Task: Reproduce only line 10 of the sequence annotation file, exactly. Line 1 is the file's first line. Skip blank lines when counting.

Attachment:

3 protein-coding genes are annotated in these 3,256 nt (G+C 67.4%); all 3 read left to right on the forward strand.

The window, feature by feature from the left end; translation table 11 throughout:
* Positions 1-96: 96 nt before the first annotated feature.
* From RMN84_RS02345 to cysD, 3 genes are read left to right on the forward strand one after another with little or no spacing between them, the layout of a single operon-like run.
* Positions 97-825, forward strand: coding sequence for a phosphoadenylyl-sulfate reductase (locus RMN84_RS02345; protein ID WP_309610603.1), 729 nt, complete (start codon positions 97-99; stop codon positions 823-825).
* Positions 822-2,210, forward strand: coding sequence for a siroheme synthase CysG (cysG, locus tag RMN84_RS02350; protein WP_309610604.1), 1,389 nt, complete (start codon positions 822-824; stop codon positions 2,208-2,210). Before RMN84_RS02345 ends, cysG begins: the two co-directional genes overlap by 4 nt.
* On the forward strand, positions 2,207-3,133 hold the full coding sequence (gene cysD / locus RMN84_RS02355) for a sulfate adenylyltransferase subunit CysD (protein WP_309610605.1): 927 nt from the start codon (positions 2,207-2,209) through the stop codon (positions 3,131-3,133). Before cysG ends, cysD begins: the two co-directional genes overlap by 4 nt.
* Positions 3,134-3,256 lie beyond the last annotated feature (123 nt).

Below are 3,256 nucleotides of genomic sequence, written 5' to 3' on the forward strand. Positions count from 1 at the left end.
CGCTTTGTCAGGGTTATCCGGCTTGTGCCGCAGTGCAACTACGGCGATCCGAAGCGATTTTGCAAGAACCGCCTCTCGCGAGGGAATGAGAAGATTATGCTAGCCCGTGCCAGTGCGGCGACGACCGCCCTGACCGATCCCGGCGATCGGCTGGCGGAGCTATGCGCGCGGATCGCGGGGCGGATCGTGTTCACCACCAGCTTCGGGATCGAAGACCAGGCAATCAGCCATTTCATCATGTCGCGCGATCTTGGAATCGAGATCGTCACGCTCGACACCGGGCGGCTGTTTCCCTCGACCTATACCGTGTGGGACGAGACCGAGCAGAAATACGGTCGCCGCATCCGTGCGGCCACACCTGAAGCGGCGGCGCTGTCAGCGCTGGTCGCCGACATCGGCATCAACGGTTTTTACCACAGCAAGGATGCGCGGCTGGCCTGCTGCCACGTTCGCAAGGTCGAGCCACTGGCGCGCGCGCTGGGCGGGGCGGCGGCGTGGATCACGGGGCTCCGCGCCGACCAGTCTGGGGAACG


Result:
CGCTTTGTCAGGGTTATCCGGCTTGTGCCGCAGTGCAACTACGGCGATCCGAAGCGATTTTGCAAGAACCGCCTCTCGCGAGGGAATGAGAAGATTATGCTAGCCCGTGCCAGTGCGGCGACGACCGCCCTGACCGATCCCGGCGATCGGCTGGCGGAGCTATGCGCGCGGATCGCGGGGCGGATCGTGTTCACCACCAGCTTCGGGATCGAAGACCAGGCAATCAGCCATTTCATCATGTCGCGCGATCTTGGAATCGAGATCGTCACGCTCGACACCGGGCGGCTGTTTCCCTCGACCTATACCGTGTGGGACGAGACCGAGCAGAAATACGGTCGCCGCATCCGTGCGGCCACACCTGAAGCGGCGGCGCTGTCAGCGCTGGTCGCCGACATCGGCATCAACGGTTTTTACCACAGCAAGGATGCGCGGCTGGCCTGCTGCCACGTTCGCAAGGTCGAGCCACTGGCGCGCGCGCTGGGCGGGGCGGCGGCGTGGATCACGGGGCTCCGCGCCGACCAGTCTGGGGAACG